Adult SEP was assessed through Hollingshead’s Index of Social Position (HISP), a measure aggregating occupation and education.29 30 The 1960 Swedish census provided data on the occupation of G1 and 1980 and 1990 censuses on occupation of G2. The data on education were obtained from censuses and education registers until 2008 and the highest education ever achieved at age 21+years was used. Education was categorised on a 7-point hierarchical scale: (1) pre-secondary<9 years, (2) compulsory 9 years, (3) upper secondary≤2 years, (4) upper secondary>2 years, (5) post-secondary<3 years, (6) post-secondary≥3 years and (7) postgraduate. Based on Statistics Sweden’s socioeconomic classification scheme,31 occupation was also hierarchically arranged: (1) unskilled workers, (2) skilled workers, (3) self-employed other than professionals, (4) lower non-manuals, (5) mid-non-manuals, (6) upper non-manuals and (7) self-employed professionals. While we primarily used participant’s own occupation to calculate the socioeconomic index, household head occupation was also used in G1 if own occupation was not available. The HISP is a weighted score calculated by multiplying the values of education and occupation (1–7) by the factor weights of 4 and 7, respectively.29 30 32 33 The aggregated sum ranged from 11 to 77, with a lower score indicating lower SEP. We transformed the HISP scores into percentages (range 0–100) to facilitate interpretations of the findings.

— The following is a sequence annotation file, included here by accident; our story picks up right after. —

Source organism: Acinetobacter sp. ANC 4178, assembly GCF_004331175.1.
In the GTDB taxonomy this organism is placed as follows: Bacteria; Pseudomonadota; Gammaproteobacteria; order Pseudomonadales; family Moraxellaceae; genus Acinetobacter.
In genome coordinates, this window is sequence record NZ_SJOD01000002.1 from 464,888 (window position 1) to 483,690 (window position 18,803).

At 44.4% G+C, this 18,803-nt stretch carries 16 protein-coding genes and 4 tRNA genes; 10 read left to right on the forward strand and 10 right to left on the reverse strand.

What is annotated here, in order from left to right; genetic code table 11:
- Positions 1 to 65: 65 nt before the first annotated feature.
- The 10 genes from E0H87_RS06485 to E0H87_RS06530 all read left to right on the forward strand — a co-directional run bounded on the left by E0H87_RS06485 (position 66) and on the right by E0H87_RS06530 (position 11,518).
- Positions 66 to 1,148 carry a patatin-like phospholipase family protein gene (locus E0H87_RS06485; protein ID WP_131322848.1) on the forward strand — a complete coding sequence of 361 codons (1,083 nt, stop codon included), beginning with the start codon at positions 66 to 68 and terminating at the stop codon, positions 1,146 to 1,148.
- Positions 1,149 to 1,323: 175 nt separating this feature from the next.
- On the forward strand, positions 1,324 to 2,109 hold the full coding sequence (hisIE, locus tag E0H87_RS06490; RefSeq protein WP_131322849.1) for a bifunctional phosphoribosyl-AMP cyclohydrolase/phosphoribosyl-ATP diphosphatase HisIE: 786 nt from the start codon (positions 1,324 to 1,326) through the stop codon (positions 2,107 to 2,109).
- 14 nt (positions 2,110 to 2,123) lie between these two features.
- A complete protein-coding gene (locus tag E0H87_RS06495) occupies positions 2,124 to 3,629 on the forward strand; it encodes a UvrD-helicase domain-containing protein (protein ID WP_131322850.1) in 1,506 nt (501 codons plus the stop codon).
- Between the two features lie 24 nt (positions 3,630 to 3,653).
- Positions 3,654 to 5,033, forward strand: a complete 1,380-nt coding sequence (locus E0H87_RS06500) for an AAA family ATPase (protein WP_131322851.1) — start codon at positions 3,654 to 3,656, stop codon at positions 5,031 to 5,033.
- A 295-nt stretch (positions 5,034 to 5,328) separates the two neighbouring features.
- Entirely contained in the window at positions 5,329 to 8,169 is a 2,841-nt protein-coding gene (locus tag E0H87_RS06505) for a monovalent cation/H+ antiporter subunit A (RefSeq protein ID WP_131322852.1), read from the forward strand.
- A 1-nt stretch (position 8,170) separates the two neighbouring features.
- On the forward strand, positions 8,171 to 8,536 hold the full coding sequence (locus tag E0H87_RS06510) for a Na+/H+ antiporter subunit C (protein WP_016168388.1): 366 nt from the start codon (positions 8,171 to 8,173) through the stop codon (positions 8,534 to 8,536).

For sensitivity analysis, we divided the HISP scores within each generation into tertiles which, in turn, were dichotomised into advantaged SEP (highest tertile) and disadvantaged SEP (two lower tertiles). In addition, education and occupation were used as separate binary outcomes. Education was dichotomised as high (education higher than senior high school, ie, university level) and low (≤senior high school). Occupation was dichotomised as advantaged (self-employed professionals and upper non-manual and mid-non-manual workers) and disadvantaged (lower non-manuals, self-employed other than professionals, skilled and unskilled workers).